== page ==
a programme of the methodical destruction of collectives

Bourdieu (1998) explains that under globalisation, neoliberalism orients the economic choices of those who dominate economic relationships; it thus adds its own symbolic force to these relations of forces. In the name of a scientific programme converted into a plan of political action – neoliberalism — an immense political project is under way, although the status of the project as such is denied because it appears to be purely negative. This project aims to create the conditions under which the neoliberal ‘theory’ can be realized and can function: a programme of the methodical destruction of collectives.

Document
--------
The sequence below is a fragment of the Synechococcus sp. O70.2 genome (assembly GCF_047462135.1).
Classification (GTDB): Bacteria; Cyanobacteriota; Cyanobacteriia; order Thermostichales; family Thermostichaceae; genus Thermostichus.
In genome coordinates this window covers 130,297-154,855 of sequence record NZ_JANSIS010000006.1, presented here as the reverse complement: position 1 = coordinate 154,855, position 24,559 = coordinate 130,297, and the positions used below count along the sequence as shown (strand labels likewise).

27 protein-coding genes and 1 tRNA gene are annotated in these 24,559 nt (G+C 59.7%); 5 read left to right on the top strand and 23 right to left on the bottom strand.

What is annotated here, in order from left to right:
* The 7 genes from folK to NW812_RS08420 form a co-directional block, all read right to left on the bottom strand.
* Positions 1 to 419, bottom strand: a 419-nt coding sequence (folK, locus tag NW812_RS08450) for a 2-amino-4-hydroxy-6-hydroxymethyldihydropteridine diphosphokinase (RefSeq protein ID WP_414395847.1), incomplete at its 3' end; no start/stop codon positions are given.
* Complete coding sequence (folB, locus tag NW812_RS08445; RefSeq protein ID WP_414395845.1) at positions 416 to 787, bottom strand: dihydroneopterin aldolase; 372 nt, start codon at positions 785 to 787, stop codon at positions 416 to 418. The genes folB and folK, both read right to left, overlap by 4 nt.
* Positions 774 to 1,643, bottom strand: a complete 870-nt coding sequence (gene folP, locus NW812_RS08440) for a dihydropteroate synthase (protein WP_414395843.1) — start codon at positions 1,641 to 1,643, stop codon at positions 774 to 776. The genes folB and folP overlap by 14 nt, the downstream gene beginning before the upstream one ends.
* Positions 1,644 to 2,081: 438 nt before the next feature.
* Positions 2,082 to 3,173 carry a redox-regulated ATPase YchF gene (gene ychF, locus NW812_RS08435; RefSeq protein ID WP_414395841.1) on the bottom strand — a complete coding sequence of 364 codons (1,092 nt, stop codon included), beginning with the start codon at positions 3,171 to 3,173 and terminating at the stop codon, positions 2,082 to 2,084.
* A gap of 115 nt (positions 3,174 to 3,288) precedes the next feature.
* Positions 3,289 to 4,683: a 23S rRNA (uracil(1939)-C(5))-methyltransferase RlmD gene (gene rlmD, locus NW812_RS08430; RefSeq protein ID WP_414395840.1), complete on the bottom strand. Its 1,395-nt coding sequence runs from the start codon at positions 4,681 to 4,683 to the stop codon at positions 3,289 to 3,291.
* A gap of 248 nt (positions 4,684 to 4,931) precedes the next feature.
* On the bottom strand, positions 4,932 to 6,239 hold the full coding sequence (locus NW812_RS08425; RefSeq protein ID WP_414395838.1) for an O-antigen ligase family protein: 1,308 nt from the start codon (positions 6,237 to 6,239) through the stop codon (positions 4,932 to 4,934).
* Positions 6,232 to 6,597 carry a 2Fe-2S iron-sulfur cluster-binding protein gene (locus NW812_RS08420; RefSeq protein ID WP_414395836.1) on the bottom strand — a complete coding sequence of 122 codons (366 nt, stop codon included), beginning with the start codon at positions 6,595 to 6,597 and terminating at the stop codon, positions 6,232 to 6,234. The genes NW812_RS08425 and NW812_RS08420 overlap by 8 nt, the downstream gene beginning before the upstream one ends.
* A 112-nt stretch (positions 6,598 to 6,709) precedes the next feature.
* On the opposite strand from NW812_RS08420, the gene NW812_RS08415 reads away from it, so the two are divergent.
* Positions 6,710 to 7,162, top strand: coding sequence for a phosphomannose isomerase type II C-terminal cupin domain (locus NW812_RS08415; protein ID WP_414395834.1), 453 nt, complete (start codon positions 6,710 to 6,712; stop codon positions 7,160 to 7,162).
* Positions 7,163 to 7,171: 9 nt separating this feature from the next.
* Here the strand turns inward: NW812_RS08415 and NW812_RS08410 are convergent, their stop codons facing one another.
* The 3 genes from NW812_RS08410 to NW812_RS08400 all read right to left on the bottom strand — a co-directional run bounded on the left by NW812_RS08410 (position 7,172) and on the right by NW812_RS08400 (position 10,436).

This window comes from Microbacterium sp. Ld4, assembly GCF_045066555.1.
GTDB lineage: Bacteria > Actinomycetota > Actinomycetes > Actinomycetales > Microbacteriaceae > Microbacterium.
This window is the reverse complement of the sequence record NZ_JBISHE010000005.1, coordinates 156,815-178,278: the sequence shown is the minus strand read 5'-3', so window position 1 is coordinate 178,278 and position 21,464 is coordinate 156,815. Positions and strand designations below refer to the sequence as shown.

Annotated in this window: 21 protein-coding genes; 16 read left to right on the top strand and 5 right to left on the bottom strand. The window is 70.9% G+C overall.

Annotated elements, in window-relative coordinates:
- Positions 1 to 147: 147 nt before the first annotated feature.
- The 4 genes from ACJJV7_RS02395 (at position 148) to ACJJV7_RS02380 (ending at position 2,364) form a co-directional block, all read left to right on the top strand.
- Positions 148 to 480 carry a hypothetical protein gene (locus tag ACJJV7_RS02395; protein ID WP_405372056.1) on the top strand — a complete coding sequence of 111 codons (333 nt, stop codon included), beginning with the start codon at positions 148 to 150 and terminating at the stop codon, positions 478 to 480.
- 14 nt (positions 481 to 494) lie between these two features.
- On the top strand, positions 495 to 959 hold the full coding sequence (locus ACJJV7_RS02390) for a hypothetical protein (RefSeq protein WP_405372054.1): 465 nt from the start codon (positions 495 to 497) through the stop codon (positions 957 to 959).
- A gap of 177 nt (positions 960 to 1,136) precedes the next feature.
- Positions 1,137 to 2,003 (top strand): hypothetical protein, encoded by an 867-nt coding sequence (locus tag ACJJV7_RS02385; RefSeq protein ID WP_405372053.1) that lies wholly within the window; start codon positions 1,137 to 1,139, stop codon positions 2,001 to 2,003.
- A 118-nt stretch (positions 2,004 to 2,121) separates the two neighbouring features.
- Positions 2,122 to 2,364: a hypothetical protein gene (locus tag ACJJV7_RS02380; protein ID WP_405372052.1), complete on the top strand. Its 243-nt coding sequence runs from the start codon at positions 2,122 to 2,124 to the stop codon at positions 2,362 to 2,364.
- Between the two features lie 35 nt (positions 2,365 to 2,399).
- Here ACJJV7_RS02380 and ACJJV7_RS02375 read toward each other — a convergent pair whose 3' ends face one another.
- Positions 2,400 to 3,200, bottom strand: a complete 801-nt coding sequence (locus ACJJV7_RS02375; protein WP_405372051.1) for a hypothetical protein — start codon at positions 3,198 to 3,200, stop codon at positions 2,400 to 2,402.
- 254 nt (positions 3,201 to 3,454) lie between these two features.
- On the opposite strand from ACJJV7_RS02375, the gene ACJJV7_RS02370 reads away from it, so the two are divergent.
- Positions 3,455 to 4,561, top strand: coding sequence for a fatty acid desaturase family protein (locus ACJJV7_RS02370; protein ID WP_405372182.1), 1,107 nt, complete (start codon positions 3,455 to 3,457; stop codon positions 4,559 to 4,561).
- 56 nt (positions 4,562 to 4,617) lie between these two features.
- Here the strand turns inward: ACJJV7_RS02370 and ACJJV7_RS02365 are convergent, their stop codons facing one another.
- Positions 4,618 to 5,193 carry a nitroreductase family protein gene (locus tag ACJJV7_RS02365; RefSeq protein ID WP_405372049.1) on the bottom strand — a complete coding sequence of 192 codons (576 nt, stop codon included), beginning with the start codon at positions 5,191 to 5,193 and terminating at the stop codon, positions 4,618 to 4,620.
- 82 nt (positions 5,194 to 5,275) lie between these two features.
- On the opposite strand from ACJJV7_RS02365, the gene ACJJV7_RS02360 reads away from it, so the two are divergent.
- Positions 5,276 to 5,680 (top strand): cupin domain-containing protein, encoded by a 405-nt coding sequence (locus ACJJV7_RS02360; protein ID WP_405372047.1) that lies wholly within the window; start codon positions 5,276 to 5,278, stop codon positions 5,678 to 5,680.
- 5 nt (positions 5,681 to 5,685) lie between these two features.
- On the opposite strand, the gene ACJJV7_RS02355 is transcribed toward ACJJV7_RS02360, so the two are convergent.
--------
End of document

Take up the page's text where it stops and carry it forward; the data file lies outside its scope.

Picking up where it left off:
Social Capital is the foundation of human social life. It is a new civic perspective that is at odds with the type of identity politics that classifies along the lines of race, ethnicity, national origin, and gender. Rights and responsibilities are now to inhere in citizens, not in groups. A new citizenship develops a middle ground – a kind of ‘shadow state’ (cf. Smith & Lipsky, 1993) between the domains of government coercion and market competition. A key attraction of social capital is in the warm glow produced by the term ‘community’, for it is a brave person who would contest the desirability of a term which speaks of belonging, locality, social cohesion and cooperation. However while it is easy to be broadly supportive of a communitarian vision, there remains a danger that community can be used ideologically as the emphasis on solidarity serves to mask the citizen’s loss of liberty and reduced chances of equality. ‘True’ community seems to have no referent in the real world. Peters & Marshall (1996: 37- 39) suggest that where the radical view (Marxist) looks to the future to establish true community, the conservative view locates community in the cherished past. They identify various conceptions of community, such as the face to face group, pockets of kinship or proximity, a ‘just’ distribution of resources, the antithesis of the market, a collection of social work agencies, a set of altruistic relationships, as a cost saving mechanism for rationing scarce resources, and finally as a way of overcoming the crisis of the welfare state. Bellah’s definition of a community as “a group of people who are socially interdependent, who participate together in discussion and decision-making, and who share certain practices that both define the community and are nurtured by it”, is cited by Smith & Lipski (1993:22), as they identify three important qualities of community important to the nonprofit analysis. First, a community is self identifying with members belonging if they think of themselves as members. Second, a community is fuelled by voluntary action. Third, communities are important because they are about our most deeply held values. Nonprofit service organisations, in this definition, are “tangible, significant manifestations of community”

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